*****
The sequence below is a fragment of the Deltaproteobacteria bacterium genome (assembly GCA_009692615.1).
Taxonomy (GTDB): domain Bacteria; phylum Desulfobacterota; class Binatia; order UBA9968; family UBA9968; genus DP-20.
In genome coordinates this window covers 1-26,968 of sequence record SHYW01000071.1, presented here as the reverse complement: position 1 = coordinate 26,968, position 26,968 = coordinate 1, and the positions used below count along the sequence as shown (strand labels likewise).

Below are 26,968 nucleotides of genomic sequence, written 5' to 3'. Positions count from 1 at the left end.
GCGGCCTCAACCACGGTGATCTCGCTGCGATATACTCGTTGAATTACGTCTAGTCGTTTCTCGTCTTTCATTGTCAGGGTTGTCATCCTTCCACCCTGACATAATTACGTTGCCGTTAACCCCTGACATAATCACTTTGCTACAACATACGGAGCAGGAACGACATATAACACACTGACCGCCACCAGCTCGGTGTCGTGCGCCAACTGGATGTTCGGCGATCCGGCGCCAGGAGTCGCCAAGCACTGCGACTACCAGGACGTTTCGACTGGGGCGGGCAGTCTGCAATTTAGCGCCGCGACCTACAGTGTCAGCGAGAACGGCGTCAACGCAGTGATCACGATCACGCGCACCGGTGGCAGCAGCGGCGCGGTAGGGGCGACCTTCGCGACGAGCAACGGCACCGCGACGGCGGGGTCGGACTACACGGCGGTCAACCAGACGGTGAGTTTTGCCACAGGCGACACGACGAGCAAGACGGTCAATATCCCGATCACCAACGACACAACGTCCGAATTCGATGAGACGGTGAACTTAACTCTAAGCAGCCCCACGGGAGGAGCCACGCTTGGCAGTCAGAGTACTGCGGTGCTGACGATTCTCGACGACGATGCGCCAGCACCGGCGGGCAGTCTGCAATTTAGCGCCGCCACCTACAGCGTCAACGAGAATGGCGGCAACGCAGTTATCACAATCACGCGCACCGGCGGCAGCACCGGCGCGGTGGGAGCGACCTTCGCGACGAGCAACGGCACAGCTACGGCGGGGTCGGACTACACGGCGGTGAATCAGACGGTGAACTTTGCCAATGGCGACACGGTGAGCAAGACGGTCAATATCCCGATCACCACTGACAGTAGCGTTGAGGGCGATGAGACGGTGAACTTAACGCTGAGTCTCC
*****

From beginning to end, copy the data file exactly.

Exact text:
The sequence below is a fragment of the Deltaproteobacteria bacterium genome (assembly GCA_009692615.1).
Taxonomy (GTDB): domain Bacteria; phylum Desulfobacterota; class Binatia; order UBA9968; family UBA9968; genus DP-20.
In genome coordinates this window covers 1-26,968 of sequence record SHYW01000071.1, presented here as the reverse complement: position 1 = coordinate 26,968, position 26,968 = coordinate 1, and the positions used below count along the sequence as shown (strand labels likewise).

Below are 26,968 nucleotides of genomic sequence, written 5' to 3'. Positions count from 1 at the left end.
GCGGCCTCAACCACGGTGATCTCGCTGCGATATACTCGTTGAATTACGTCTAGTCGTTTCTCGTCTTTCATTGTCAGGGTTGTCATCCTTCCACCCTGACATAATTACGTTGCCGTTAACCCCTGACATAATCACTTTGCTACAACATACGGAGCAGGAACGACATATAACACACTGACCGCCACCAGCTCGGTGTCGTGCGCCAACTGGATGTTCGGCGATCCGGCGCCAGGAGTCGCCAAGCACTGCGACTACCAGGACGTTTCGACTGGGGCGGGCAGTCTGCAATTTAGCGCCGCGACCTACAGTGTCAGCGAGAACGGCGTCAACGCAGTGATCACGATCACGCGCACCGGTGGCAGCAGCGGCGCGGTAGGGGCGACCTTCGCGACGAGCAACGGCACCGCGACGGCGGGGTCGGACTACACGGCGGTCAACCAGACGGTGAGTTTTGCCACAGGCGACACGACGAGCAAGACGGTCAATATCCCGATCACCAACGACACAACGTCCGAATTCGATGAGACGGTGAACTTAACTCTAAGCAGCCCCACGGGAGGAGCCACGCTTGGCAGTCAGAGTACTGCGGTGCTGACGATTCTCGACGACGATGCGCCAGCACCGGCGGGCAGTCTGCAATTTAGCGCCGCCACCTACAGCGTCAACGAGAATGGCGGCAACGCAGTTATCACAATCACGCGCACCGGCGGCAGCACCGGCGCGGTGGGAGCGACCTTCGCGACGAGCAACGGCACAGCTACGGCGGGGTCGGACTACACGGCGGTGAATCAGACGGTGAACTTTGCCAATGGCGACACGGTGAGCAAGACGGTCAATATCCCGATCACCACTGACAGTAGCGTTGAGGGCGATGAGACGGTGAACTTAACGCTGAGTCTCC